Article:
Poets, philosophers, psychologists, and theologians have been writing about love since the dawn of time, but there’s something about its multi-faceted complexities that continues to intrigue us. It would be fair to assume that without amour as a subject, the film and music industries would’ve collapsed ages ago. Indeed, love – be it passion, adoration, infatuation, affection, or otherwise – continues to be a draw for artists in all forms of media. Unsurprisingly, the topic has always been a pervasive one in music, whether manifested in the hormonal swooning of the Beatles’ earliest hits or in the sexual heat of the Black Eyed Peas’ perverse pop.
Love as an overarching theme is something with which Boston’s Jen Grygiel is intimately acquainted. Having sung such songs as “All the Cowards in Her Path” and “Typical Asshole” in her time with glam/punk group MEandJOANCOLLINS, the topic of spurned paramours came up time and again. It should also be mentioned that the band – fronted by Grygiel’s husband Bo Barringer, no less – chose Love. Trust. Faith. Lust. as the title for its debut LP. Until the sophomore album arrives sometime this fall, Grygiel has chosen to focus her attention on a solo EP, a 14-minute set of scrappy rock that trades in the sordid debauchery and playful snark of her other outfit for an aesthetic which highlights the veritable emotions that arise when a serious relationship goes awry. The immediate melancholy, frantic disbelief, and lingering anger of a broken romance is prime territory for songwriters, and Grygiel seizes on the well-chronicled scenario with a succinct candidness that manages to feel bracing rather than banal.
Grygiel brings all the bleary-eyed intensity of an early morning split to life on opening cut “5:30 AM,” which, against a midtempo waltz groove, finds our protagonist pointing out the elephant in the room: “I’m tired / I can’t sleep / you’re awake right next to me.” The standard-issue rock instrumentation and Grygiel’s plaintive vocals lend the track a timeless bluesy quality that any fan of Jack White’s many bands would find appealing. From here, the next stop is “Drive Me,” a throbbing rock tune whose urgency is felt in both the incessant drive of the rhythm section and in the pleading lyrics (“When did we both lose our minds / I want to stay here / trapped in time”).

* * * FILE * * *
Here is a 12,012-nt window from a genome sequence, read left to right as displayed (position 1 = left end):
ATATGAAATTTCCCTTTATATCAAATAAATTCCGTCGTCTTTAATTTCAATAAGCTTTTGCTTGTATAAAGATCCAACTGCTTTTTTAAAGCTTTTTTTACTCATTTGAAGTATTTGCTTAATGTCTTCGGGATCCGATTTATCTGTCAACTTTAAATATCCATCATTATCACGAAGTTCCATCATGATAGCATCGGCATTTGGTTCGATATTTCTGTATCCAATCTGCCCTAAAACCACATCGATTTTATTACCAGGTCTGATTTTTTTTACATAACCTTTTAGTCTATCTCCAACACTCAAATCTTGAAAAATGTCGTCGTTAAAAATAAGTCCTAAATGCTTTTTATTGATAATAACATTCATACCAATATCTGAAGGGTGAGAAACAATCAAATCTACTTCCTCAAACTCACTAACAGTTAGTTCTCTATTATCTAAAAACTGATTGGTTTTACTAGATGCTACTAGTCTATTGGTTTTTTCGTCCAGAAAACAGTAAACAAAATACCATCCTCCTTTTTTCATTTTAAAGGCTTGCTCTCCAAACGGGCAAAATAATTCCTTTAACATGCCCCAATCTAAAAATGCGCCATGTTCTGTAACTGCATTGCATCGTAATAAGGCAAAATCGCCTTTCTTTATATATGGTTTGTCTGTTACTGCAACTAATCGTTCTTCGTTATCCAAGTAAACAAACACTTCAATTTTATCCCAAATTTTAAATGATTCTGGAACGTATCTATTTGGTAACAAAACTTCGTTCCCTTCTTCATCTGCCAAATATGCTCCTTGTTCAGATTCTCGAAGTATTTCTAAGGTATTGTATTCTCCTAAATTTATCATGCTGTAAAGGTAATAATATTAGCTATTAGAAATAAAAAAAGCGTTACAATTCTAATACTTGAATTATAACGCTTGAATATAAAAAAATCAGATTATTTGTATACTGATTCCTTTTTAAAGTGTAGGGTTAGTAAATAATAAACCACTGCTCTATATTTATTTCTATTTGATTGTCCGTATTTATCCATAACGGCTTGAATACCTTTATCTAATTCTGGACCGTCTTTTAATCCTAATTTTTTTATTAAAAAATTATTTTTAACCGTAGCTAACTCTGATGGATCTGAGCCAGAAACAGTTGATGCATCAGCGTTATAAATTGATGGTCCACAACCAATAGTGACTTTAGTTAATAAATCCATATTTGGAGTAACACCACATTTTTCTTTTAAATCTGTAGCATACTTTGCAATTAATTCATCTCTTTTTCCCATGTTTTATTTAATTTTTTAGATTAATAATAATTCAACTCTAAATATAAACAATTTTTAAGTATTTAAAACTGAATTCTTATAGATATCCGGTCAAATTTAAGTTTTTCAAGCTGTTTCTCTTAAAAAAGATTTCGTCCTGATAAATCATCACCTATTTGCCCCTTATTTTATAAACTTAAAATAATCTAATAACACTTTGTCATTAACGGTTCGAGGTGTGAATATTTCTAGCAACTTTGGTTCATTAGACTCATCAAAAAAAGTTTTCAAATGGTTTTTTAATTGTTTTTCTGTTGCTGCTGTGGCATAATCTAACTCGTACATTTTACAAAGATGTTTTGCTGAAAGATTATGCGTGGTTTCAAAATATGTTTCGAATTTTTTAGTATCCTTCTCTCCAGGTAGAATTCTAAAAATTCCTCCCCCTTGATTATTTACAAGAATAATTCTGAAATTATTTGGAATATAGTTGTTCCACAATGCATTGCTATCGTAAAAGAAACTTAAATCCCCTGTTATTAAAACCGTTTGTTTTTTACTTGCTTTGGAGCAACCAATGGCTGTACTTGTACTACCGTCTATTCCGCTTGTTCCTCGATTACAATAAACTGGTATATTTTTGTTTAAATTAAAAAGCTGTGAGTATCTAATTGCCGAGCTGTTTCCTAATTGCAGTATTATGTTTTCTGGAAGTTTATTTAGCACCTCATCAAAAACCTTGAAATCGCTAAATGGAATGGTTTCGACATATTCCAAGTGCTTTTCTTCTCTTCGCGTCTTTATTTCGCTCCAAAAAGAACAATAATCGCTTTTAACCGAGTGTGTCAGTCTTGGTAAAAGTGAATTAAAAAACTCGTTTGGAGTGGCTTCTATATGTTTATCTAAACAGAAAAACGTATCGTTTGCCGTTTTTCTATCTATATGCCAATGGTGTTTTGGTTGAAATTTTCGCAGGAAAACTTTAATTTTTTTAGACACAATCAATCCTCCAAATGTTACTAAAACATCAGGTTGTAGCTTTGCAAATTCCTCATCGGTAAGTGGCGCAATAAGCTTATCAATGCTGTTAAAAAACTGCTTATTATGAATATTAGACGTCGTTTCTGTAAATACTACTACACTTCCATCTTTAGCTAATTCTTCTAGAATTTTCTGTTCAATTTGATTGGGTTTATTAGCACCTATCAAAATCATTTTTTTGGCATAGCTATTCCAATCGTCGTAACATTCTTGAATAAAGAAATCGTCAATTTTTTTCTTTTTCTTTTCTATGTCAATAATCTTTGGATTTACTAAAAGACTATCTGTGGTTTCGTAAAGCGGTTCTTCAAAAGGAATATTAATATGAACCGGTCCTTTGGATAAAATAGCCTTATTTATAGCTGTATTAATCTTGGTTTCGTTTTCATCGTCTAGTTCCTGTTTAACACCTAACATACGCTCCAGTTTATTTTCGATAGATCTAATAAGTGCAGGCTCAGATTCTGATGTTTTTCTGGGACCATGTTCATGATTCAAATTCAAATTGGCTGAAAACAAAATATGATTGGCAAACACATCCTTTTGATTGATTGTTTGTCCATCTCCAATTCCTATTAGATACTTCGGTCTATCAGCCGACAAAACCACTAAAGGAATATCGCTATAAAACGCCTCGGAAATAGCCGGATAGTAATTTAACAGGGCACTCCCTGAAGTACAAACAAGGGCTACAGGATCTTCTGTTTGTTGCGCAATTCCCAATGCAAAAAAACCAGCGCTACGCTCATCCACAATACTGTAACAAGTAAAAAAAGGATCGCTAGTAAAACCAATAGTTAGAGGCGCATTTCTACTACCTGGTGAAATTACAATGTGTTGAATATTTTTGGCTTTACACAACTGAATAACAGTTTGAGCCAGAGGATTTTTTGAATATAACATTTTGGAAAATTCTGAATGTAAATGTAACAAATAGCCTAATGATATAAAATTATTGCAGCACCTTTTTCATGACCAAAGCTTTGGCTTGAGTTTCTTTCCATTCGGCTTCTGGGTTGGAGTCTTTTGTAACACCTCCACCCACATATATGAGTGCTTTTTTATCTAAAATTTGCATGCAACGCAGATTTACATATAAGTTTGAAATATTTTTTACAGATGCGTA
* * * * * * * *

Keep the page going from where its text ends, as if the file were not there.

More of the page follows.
“Reckless Woman,” which recasts the wronged lover as a vengeance-seeking fireball, is both the EP’s most entertaining and impressive song, its punchy drum and bass combination providing a fitting backdrop for Grygiel’s vitriol. Things come to an expeditious close with “Just Say Maybe,” in which despondent requests are made (“Love me / give it a second chance / take another look”) while an acoustic guitar strums in isolation. Coming on the heels of “Reckless Woman,” the song is notable for its modest presentation and folksy bent.
Though the topic is certainly well-worn, it’s no less refreshing to hear Jen Grygiel explore love with a sense of intimacy and vulnerability. MEandJOANCOLLINS was all about lusty swagger; this first solo record strips away the glam rock spectacle and goes instead for substance.